Lanes Group drainage engineers have carried out a pipe cleaning project with the longest jetting hose they have ever deployed – and all to help badgers cross the road.
The Lanes team based in Derby was handed the challenge of cleaning a badger tunnel under the A46 in Nottinghamshire after it became completed blocked by silt and stones.
Without the tunnel, badgers whose territories are intersected by the road, near Bingham, would have to cross the dual carriageway, endangering their lives, and those of road users.
An estimated 45,000 badgers are killed on Britain’s roads each year, and badger regularly cause road accidents across the county, some of them resulting in fatalities and serious injuries.
To clear the badger tunnel safely and cost-effectively, the only practical method was to deploy Lanes Group’s powerful jetting technology. This uses a jet of water at up to 2,000 pounds per square inch to force debris from the pipe.
The problem was that the badger tunnel, which is just under one metre in diameter and more than 100 metres long, was on a remote stretch of the main road – with no safe hard standing area for drainage vehicles nearby.
Chris Norbury, Area Development Manager for Lanes Derby, said: “The easiest option would have been to place our jet vac tanker on the A46 and run a jetting hose to the badger tunnel directly below.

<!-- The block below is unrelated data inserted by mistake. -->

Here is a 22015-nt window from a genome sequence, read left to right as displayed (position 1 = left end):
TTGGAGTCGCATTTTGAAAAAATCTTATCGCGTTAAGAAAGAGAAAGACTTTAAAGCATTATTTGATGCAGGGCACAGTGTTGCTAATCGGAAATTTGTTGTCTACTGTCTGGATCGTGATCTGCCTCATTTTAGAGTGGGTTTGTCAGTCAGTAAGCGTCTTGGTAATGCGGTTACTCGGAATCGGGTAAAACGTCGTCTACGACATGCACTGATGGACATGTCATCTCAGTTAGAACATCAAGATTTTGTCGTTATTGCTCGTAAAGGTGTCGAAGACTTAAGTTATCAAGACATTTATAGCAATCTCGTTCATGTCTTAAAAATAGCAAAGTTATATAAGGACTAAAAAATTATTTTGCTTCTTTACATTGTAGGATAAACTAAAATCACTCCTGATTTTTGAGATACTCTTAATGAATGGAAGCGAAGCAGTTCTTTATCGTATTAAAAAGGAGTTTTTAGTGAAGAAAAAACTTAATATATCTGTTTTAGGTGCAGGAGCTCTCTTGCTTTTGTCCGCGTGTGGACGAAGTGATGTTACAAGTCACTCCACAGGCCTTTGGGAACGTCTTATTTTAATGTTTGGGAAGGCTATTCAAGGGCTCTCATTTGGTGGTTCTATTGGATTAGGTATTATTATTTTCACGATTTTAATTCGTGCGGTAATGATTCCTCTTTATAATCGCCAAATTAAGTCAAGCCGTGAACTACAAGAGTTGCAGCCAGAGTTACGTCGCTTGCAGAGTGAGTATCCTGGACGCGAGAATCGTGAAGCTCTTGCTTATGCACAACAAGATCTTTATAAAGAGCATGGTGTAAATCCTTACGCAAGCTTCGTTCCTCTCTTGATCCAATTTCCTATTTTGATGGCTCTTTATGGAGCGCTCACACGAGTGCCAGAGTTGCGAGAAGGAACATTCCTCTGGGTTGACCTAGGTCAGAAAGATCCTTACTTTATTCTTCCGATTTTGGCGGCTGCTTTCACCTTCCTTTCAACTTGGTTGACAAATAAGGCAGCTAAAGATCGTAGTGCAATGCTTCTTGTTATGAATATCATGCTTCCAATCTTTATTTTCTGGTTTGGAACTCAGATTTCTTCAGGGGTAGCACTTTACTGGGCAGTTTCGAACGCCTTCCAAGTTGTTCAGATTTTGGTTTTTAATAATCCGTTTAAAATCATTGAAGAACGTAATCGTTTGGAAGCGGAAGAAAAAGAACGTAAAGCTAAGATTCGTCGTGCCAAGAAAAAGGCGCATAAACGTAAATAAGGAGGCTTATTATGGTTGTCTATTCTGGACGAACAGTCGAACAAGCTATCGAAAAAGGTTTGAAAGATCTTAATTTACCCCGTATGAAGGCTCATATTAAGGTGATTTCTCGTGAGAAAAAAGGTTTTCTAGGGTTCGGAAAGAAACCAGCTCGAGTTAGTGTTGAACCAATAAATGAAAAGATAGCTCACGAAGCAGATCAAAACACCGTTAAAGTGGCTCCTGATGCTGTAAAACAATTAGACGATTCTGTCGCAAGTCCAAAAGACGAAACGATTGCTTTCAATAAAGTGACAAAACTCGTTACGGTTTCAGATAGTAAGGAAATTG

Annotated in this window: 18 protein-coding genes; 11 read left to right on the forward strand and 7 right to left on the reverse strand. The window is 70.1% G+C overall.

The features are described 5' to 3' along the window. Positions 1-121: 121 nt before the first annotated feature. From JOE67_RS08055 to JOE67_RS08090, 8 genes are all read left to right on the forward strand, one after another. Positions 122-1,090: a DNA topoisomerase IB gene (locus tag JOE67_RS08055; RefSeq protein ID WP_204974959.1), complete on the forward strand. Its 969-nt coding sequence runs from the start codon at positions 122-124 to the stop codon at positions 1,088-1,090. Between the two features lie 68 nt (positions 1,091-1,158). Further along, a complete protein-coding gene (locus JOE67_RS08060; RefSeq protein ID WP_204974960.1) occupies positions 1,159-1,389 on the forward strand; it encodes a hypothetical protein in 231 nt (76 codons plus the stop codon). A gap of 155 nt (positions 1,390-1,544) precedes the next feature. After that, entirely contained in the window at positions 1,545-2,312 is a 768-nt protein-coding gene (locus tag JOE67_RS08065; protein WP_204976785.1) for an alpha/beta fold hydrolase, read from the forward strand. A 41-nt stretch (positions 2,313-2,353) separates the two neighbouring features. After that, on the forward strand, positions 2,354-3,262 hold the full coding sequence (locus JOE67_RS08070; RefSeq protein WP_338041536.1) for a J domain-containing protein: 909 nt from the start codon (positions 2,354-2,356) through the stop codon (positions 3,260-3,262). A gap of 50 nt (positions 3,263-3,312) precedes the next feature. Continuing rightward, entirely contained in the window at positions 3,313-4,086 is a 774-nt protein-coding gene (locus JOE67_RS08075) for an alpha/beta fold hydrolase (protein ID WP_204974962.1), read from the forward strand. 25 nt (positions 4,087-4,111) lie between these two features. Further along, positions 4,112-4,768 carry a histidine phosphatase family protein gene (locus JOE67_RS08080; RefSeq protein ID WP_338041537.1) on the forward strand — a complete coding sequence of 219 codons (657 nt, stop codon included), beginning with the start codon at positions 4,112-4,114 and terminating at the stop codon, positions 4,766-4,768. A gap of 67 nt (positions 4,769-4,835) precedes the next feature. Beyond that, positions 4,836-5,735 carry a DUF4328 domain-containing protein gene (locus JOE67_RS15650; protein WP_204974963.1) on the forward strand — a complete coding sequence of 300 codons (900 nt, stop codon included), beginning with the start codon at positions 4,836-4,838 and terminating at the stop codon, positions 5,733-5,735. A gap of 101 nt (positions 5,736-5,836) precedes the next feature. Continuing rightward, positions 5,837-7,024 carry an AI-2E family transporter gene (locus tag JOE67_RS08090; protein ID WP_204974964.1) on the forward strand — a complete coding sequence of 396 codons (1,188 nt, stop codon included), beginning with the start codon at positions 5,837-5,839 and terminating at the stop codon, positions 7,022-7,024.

“However, due to traffic management issues, this was not an option, so the answer was to create a jetting hose that was half a mile long, the longest run we’ve ever created in the East Midlands.”
This was achieved by placing a jet vac tanker next to a balancing pond – used to collect water run-off from the trunk road – which was the water source closest to the badger tunnel.
The jet vac tanker’s jetting hose was then linked up in relay to the hose reels of three Terra Jets – tracked remote access jetting machines – each of which contained 200 metres of hose. This created a continuous hose more than 800 metres in length.
The hose was run to the downstream end of the badger tunnel where engineers used plough-jetting attachments to clear the pipe.
The final piece of the jetting jigsaw was to use pumps to continuously feed the jet vac tanker with water from the lake.
Before work could begin, an excavator was used to lower the badger run ‘outfall’ area to receive the washings from the jetting process.
To prevent a cropped field next to the worksite becoming contaminated with the washings, the debris was pumped through a series of filter bails so it would dissipate naturally.
Chris Norbury said: “The plan worked, and despite some difficult conditions, including freezing temperatures, we cleared the badger tunnel in four days. In all, three tonnes of debris was removed.”
Chris Norbury added: “Technically, this was a big challenge. We were, quite literally, close to the extremity of what’s possible. It was especially gratifying that we were able to use this innovative approach to support wildlife protection.
“Many people will still remember the Tufty Club road safety campaign with Policeman Badger helping young animals across the road. So it seems absolutely right that we should help badgers cross roads safely themselves, where we can.”
Despite the Highway Agency’s creation of badger tunnels on large road schemes, road strikes are the main cause of badger deaths, with an estimated 15 per cent of the UK’s badger population killed on roads every year.
Badger conservationists say summer is one of the most high risk periods for badgers, as they roam further afield for food needed to feed cubs born in spring. More information about Lanes’ de-silting work is available here.